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Employee Turnover Costs Rise as IT Labor Market Stays Competitive

Employee departures continue to plague the workforce, according to a survey of U.S. hiring managers, but there are steps organizations can take to help retain IT staff.

Annual employee turnover costs continue to increase as nearly half (48%) of U.S. hiring managers say their company is experiencing increased turnover, according to a survey from The Harris Poll.

The costs attributed to employee turnover, from the cost to rehire to lost productivity, has hit an average of $57,150, with nearly a quarter of hiring managers surveyed (23%) revealing it costs the organization $100,000 or more per year — and the competitive IT labor market makes it even costlier to replace IT professionals.

The survey of 1,003 U.S. hiring decision-makers, commissioned by Express Employment Professionals (EEP), found the competitive job market, coupled with an increase in workplace demands, is leading employees to quit their jobs and seek greener pastures elsewhere.

Better perks, better pay, and unsatisfactory working conditions in the current job are also major contributors to the rising turnover rate — and associated costs.

It also contributes to a vicious cycle, whereby employee turnover places a heavy burden on existing employees, specifically in companies with 100-499 employees and those with 500 or more employees, the survey found.

More than three-quarters (78%) of hiring managers surveyed said the turnover rate has forced them to push additional workloads onto remaining employees.

Jake Domer, senior vice president of Specialized Recruiting Group, the professional recruiting arm of EEP, said IT specialists are already under the strain of a crushing workload, and said the mission-critical nature of their work is already causing high burnout — and attrition — rates.

"It becomes a negative cycle because that workload shifts around, and this creates even more burnout — the ripple impact of that attrition," he said. "It's driving a lot of burnout, particularly since tech workers have constant deliverables."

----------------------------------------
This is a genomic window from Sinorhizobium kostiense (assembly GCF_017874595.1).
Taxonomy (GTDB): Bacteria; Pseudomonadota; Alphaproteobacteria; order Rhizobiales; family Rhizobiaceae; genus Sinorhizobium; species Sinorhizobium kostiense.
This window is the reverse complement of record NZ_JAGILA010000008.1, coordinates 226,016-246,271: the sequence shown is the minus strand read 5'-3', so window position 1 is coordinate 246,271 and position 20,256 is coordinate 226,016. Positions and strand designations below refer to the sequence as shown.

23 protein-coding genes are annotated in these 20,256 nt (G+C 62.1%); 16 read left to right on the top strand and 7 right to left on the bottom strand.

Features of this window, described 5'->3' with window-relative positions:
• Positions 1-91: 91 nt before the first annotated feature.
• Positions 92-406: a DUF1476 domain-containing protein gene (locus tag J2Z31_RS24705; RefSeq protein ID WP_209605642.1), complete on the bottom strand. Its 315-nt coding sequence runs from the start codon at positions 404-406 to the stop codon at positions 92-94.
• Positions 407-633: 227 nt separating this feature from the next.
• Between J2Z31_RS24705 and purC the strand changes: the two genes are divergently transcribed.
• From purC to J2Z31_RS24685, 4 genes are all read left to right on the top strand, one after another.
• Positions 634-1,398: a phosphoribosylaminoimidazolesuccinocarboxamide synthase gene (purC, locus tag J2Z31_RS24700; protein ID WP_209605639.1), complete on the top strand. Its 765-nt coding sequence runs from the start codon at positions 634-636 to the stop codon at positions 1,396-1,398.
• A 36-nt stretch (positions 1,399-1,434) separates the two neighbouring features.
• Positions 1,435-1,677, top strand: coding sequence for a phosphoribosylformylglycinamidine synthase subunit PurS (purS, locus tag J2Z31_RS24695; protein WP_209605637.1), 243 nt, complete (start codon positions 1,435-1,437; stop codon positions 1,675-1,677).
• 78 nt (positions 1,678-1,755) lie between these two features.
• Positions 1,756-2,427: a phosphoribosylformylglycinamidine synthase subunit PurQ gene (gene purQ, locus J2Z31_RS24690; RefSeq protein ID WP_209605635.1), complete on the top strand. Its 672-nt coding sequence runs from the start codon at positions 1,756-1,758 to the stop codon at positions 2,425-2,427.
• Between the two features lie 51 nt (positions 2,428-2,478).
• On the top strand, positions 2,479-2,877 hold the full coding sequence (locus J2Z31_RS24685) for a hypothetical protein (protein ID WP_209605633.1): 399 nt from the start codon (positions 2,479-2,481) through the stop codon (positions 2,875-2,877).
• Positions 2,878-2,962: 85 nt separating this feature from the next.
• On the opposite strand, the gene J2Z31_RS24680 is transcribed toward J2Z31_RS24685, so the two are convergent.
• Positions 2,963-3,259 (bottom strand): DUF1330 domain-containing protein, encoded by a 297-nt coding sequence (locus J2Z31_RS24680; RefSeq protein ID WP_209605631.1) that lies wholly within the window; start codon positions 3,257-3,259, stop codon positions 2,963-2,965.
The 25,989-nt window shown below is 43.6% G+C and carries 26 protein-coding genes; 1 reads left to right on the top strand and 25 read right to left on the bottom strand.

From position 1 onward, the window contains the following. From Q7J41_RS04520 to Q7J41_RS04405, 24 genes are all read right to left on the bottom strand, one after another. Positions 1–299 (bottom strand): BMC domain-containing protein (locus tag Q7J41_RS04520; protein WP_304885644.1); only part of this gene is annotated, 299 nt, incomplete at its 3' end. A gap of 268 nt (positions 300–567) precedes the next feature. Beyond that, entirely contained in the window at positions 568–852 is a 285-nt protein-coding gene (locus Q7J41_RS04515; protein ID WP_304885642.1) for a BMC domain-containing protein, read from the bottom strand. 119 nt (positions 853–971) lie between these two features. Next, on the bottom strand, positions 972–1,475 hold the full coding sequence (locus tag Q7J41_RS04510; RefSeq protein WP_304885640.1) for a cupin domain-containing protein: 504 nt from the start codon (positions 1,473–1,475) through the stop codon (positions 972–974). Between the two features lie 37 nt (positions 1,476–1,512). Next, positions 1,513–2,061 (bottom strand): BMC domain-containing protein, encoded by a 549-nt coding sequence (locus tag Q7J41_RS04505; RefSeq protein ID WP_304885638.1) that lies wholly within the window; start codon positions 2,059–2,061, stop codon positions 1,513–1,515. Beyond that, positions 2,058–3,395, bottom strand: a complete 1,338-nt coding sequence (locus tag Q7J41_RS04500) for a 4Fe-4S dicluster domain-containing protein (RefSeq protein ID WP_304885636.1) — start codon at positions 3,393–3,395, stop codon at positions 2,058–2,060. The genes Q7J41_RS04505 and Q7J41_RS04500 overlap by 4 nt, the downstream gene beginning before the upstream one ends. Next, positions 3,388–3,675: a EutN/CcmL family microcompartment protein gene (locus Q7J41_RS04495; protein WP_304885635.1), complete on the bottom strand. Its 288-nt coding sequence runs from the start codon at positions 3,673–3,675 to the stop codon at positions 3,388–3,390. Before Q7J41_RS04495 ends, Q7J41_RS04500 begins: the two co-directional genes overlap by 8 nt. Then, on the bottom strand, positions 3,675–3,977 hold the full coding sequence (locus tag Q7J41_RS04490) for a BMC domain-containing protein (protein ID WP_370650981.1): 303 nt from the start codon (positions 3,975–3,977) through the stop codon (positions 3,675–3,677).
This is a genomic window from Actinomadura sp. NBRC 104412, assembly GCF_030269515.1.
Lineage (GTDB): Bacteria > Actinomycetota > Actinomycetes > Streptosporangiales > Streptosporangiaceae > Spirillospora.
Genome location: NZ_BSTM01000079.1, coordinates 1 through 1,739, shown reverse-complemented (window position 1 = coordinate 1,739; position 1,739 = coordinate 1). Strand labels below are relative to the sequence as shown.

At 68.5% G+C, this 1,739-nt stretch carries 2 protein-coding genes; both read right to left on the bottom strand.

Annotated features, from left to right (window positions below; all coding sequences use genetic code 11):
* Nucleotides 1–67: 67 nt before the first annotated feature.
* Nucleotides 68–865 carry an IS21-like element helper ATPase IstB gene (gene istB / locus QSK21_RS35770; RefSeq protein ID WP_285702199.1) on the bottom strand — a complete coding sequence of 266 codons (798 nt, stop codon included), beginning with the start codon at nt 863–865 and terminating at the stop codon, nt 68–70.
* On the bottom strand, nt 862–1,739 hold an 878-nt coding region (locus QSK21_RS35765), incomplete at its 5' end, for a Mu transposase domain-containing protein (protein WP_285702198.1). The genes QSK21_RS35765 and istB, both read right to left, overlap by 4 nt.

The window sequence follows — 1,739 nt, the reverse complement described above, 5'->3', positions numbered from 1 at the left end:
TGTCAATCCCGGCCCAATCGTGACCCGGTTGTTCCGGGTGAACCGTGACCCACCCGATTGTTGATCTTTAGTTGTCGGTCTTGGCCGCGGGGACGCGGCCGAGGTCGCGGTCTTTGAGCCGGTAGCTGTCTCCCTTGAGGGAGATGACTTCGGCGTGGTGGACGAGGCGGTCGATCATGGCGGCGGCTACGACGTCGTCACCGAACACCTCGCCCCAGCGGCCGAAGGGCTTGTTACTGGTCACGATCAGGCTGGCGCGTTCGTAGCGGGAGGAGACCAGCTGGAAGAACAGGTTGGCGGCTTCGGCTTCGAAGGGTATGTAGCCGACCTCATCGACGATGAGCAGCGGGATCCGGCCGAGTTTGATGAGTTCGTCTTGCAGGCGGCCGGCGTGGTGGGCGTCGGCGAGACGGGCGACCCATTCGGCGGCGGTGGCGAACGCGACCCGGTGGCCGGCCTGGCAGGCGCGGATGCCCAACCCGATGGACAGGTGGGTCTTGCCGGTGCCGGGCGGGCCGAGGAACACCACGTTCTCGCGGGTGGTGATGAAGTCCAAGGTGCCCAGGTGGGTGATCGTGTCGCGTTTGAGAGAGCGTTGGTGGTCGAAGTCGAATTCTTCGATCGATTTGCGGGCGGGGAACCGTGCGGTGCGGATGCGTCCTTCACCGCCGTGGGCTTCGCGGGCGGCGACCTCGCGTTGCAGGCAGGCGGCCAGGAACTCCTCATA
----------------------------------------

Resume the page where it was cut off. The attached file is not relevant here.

IT Worker Attrition Costlier for Organizations

Domer noted that the standard cost of turnover is estimated at anywhere between six or nine months of employee salary, and because tech workers tend to be more expensive on average, that cost is higher for tech workers.

"The other ripple impact for tech workers is due to the mission criticality of the work they're doing," he said. "Not only is there the cost to replace them, hire, and train, which is what we normally break into that 6-to-9-months cost estimate, but they are working on critical IP — there's business continuity risk at that."

If that employee walks out the door, there's also the risk of knowledge loss, which means there's even expanded financial risk.

"That's really immeasurable to organizations as they lose their tech workers," Domer said.

Keeping IT Workers On-board in a Hot IT Labor Market

With the IT labor market still robust, Domer said the key to keeping IT staff engaged with the company is meeting the workers where they are.

"It has to be an environment and a culture that listens, looks for flexible solutions, looks for things that historically can be considered nontraditional, like hybrid or remote work schedules," he said. "It's not all about better pay and benefits. That's usually where the conversation starts, but a lot of it is linking the work they are doing to something bigger than that."

That means ensuring IT professionals are working on important things and employers are engaging the hearts and the minds of the employee.

"That makes the biggest difference," Domer said. "If I feel like what I'm doing has meaning and has impact and providing value, that's the company that's able to attain a much lower attrition rate than other companies."

He added that workers across North America — particularly among the younger generations — want to know there's meaningful impact to the work they're doing.

"That was in existence even before the global pandemic, and it's even more exacerbated now, because the pandemic made a lot of people of all ages, frankly, step back and assess what they're doing," he said. "They have zero patience for poor cultures or toxic work environments."

About the author

Nathan Eddy headshotNathan Eddy is a freelance writer for ITPro Today. He has written for Popular Mechanics, Sales & Marketing Management Magazine, FierceMarkets, and CRN, among others. In 2012 he made his first documentary film, The Absent Column. He currently lives in Berlin.
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